Manugistics Group Inc. shares continued a plunge yesterday that wiped out 48 percent of the company's value in two days, as investors struggled to make sense of an unexpected loss.
A day after the Rockville-based manufacturing software maker said it will report a loss -- not the widely expected profit -- for its latest quarter, shares fell yesterday $18.625, or 39 percent, to close at $29.25.
That put the two-day drop at $27.50 -- a tumble that cut Manugistics market capitalization by $657 million, from $1.356 billion to $699 million.
The company said yesterday that revenue for the quarter that ends in May -- Manugistics' first quarter -- will still be higher than a year ago. The company also said it was too early to "accurately estimate" first-quarter results.
"To be perfectly frank with you, I'm both embarrassed and disappointed by our poor execution in the first quarter," William M. Gibson, chairman and chief executive officer of Manugistics, said in a telephone conference call during which he took no questions.
Stock analysts had projected earnings per share for the company's fiscal first quarter at between 11 cents and 14 cents, creating an unusually wide gap between expectations and performance.
Gibson blamed the loss on the execution of "several key initiatives" launched over the past six months.
"It is my preliminary assessment that in combination, these sizable initiatives took more focus than we anticipated, and we did not achieve the appropriate balance between our short-term execution and longer-term goals," he said.
He said the company's hiring of sales representatives -- about 85 in the fourth and first quarters -- delayed deployment and the assignment of sales territories. He also that said the company was occupied with working on its sales and marketing, and that its management was preoccupied with trying to negotiate acquisitions. Finally, he said the bigger deals being sought by the company took longer to close.
Gibson insisted that Manugistics' product pipeline is strong and that its market remains healthy. "While this had a negative impact on our closing transactions in our first quarter, we believe the results of these initiatives will enable us to achieve our current fiscal year and longer-term growth targets," he said.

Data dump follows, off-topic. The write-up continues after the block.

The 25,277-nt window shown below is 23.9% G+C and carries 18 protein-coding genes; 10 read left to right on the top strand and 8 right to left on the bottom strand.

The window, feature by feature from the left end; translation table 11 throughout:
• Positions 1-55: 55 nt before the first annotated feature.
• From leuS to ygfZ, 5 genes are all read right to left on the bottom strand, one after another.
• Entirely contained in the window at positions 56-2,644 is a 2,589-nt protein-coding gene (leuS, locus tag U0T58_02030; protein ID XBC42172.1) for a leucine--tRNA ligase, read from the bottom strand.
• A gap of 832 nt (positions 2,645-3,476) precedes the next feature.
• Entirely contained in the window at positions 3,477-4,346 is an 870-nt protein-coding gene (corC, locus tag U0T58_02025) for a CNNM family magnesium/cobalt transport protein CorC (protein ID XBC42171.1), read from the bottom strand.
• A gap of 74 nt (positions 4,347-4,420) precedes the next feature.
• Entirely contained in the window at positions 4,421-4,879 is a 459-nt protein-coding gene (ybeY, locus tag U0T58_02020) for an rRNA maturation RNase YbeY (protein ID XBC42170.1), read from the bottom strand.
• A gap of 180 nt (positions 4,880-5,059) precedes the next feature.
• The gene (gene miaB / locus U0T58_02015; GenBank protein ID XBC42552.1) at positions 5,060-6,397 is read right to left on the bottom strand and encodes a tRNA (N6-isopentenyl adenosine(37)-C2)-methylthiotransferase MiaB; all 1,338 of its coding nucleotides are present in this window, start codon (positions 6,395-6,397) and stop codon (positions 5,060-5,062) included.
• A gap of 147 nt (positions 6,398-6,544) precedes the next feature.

He said the company needs to spend more time on short-term execution.
Investors remained unimpressed. "We're not buyers here," said Eric B. Upin, a San Francisco-based analyst for BankAmerica Robertson Stephens, who lowered his rating Thursday from "buy" to "long-term attractive" -- essentially a drop from a No. 2 rating to a No. 3.
"We remain highly cautious in the near term in light of twin concerns," Upin said. "This is a major surprise that has shaken our confidence in the management team and execution of the business. Second, considerable uncertainty remains, which makes it difficult to value the stock because we don't know the magnitude of the operating loss, the revenue shortfalls."
Adding to the frustration, Upin said, was uncertainty about what specifically caused the shortfalls: "We can't even do the Monday morning quarterbacking at this point."
Manugistics' two-day tumble was more spectacular than its one-day climb a little less than two months ago. On March 27 shares jumped 40 percent, by $15.1875 to $53.1875, on then-record volume of 9.27 million shares traded. Yesterday's volume totaled 11.9 million shares.
The company's announcement of a loss came less than two months after Manugistics insiders sold more than 100,000 shares for between $54.125 and $63.125. Gibson sold 45,000 shares in early April for about $2.7 million, leaving him with 5.34 million shares. Peter Repetti, the company's chief financial officer, sold 3,616 shares for $210,632.
Despite the stock slide, some investors were not ready to leave Manugistics for dead. "This represents more of management misstep than a change in the opportunities for the company." Upin said. "This is still a real company with real value."
Pub Date: 5/23/98